But for heaven’s sake, it is public knowledge that both the Senate and House of Representatives did not debate the budget, neither did they seek public input into the budget. As things appear, the criticism often levied against China that she (China) does not care about accountability and human rights concerns in the granting of loans or aid to undeveloped countries, is what we see the IMF exemplifying here.

It is now high time that Liberian policy makers consider the implications of continued indebtedness to the IMF/World Bank and begin to explore strategies for domestic resource mobilization. For example, there is no reason why Liberia with all its rich gold deposits should not benefit from it but is instead selling same for cheap to greedy and exploitative multinational corporations including surrogates of the International Finance Corporation (IFC) an affiliate of the World Bank.

According to “Foresight Africa” close to US$50 billion a year leaves the African continent with Liberia and Togo standing out as having lost 94 percent and 83 percent between 2005 and 2014, respectively. Policy makers should therefore be warned that continued adherence to IMF/World Bank Structural Adjustment arrangements will spell trouble for this government.
People will not continue to bear the heavy burden such policies impose.

Suggestions from high circles that the health budget is being slashed by US$10 million in adherence to Structural Adjustment prescriptions, as well as other proposed economic measures such as the imposition of surcharges on data and voice calls et cetera, are more likely than not to provoke riots and general instability. When such happens, the IMF/World Bank will not be around to help. Instead they will be more likely than not preparing to deal with the emergent government.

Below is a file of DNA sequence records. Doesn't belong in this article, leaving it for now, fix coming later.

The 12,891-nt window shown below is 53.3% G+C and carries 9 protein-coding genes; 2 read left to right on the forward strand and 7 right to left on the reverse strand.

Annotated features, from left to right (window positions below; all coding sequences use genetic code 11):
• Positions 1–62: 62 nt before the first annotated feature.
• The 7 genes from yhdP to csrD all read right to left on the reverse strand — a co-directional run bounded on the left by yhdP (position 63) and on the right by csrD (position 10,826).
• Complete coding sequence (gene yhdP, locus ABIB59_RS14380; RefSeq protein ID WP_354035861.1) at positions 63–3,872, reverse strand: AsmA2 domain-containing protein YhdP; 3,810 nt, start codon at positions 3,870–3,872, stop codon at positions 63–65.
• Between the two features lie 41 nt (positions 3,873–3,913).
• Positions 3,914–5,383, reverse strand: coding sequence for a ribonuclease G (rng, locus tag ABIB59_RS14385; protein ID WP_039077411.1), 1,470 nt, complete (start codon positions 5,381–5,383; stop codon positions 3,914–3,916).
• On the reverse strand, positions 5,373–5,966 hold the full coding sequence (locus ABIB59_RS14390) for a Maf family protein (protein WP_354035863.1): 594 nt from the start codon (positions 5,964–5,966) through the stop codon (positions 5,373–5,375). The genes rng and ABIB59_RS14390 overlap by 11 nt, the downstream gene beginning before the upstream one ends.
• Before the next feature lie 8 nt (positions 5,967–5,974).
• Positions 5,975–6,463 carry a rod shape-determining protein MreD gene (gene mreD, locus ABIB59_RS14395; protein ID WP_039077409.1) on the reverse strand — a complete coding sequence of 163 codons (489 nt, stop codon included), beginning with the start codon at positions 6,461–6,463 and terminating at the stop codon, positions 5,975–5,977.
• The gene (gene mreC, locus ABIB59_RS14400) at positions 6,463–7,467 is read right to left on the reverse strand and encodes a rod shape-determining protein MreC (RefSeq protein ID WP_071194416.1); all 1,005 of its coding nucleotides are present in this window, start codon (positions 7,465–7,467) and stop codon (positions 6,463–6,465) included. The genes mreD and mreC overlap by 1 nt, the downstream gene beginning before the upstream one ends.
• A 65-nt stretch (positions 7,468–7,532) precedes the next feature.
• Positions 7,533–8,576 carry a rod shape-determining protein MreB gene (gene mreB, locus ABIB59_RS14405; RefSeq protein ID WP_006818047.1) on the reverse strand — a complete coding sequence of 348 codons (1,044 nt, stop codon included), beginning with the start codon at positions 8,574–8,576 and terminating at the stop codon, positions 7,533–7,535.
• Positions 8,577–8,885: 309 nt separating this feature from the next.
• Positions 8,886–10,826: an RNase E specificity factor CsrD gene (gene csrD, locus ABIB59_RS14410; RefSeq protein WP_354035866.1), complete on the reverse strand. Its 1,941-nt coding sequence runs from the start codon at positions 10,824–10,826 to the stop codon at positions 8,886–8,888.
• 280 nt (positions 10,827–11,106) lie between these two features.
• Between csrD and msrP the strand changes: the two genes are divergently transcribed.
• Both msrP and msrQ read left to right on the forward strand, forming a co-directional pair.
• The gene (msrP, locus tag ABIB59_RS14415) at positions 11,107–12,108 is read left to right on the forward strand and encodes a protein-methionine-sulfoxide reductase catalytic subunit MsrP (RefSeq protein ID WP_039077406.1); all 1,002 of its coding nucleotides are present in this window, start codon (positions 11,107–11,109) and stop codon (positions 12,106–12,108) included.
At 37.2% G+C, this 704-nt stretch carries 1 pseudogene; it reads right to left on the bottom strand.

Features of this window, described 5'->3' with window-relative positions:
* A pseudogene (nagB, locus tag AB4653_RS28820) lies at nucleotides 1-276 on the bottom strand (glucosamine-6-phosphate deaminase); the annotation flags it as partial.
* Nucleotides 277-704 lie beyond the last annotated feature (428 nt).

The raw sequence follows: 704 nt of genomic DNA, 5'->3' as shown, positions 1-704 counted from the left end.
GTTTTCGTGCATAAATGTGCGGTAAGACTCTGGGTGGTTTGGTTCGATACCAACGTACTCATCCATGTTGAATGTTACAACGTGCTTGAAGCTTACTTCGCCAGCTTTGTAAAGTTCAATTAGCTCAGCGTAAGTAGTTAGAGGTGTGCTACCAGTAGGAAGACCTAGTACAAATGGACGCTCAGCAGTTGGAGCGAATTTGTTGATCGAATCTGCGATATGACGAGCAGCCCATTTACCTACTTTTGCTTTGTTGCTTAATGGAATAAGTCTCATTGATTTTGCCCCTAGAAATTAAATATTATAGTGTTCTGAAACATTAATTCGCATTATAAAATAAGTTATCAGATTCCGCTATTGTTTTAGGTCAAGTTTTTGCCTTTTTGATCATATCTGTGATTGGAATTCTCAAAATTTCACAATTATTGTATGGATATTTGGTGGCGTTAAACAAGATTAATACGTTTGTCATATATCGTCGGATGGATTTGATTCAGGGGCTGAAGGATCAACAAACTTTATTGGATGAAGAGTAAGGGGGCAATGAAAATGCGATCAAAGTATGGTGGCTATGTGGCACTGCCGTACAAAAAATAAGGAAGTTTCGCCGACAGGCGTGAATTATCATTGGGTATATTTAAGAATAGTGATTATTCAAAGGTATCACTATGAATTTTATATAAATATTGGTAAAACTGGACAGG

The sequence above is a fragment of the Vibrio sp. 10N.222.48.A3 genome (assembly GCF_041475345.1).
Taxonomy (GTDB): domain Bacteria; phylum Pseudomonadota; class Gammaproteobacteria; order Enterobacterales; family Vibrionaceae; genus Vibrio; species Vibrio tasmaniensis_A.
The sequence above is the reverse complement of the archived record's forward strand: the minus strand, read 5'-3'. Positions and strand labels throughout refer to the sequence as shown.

19 COMMENTS

  1. But why does the IMF keep loaning money to subside the Liberian government’s bloated public sector?? Much of this money will be stolen or spent on useless government employees who are paid to do nothing, but to sit on their fat asses and take long lunches!! What Liberia desperately need is a smaller public sector and BIGGER private sector!!!

  2. Brother Martin Scott, why are you asking questions on issues that you should have answers for? You asked this troubling question, for instance. “But why does the IMF keep loaning money to subside the Liberian government’s bloated public sector??”

    Certainly, you know that the IMF is a profit-making entity and cares less about whether a borrower is efficient and/or transparent. As many writers have stated in many publications, profit-making entities such as this money-lending entity (World Bank/IMF) usually prefer to lend money to entities that end up paying higher interest rate, penalty for delinquency, penalty for bankruptcy, etc. Alternatively, searching for higher profits is the reason the IMF and/or World Bank provides services and arranges economic policies that are similar to the economic arrangement of credit card companies.